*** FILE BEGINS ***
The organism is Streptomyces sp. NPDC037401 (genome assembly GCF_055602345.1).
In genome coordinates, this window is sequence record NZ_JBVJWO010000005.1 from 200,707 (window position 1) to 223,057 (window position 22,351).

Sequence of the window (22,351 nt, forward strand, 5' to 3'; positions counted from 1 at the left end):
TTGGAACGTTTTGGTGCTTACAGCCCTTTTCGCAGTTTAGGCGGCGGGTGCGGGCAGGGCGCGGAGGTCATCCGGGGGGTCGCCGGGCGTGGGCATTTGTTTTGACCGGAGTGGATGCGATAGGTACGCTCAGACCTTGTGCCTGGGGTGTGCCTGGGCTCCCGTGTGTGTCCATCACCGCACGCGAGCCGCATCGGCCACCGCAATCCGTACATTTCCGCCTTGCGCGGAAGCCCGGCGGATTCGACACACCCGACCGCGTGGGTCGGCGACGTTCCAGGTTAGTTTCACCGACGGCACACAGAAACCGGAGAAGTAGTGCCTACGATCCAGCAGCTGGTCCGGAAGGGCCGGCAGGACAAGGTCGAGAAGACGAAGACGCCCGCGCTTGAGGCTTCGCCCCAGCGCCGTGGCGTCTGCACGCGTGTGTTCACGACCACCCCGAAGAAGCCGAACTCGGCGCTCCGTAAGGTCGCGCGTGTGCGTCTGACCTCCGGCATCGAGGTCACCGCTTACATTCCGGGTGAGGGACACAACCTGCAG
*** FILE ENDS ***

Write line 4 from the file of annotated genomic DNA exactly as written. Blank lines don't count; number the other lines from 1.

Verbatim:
TTGGAACGTTTTGGTGCTTACAGCCCTTTTCGCAGTTTAGGCGGCGGGTGCGGGCAGGGCGCGGAGGTCATCCGGGGGGTCGCCGGGCGTGGGCATTTGTTTTGACCGGAGTGGATGCGATAGGTACGCTCAGACCTTGTGCCTGGGGTGTGCCTGGGCTCCCGTGTGTGTCCATCACCGCACGCGAGCCGCATCGGCCACCGCAATCCGTACATTTCCGCCTTGCGCGGAAGCCCGGCGGATTCGACACACCCGACCGCGTGGGTCGGCGACGTTCCAGGTTAGTTTCACCGACGGCACACAGAAACCGGAGAAGTAGTGCCTACGATCCAGCAGCTGGTCCGGAAGGGCCGGCAGGACAAGGTCGAGAAGACGAAGACGCCCGCGCTTGAGGCTTCGCCCCAGCGCCGTGGCGTCTGCACGCGTGTGTTCACGACCACCCCGAAGAAGCCGAACTCGGCGCTCCGTAAGGTCGCGCGTGTGCGTCTGACCTCCGGCATCGAGGTCACCGCTTACATTCCGGGTGAGGGACACAACCTGCAG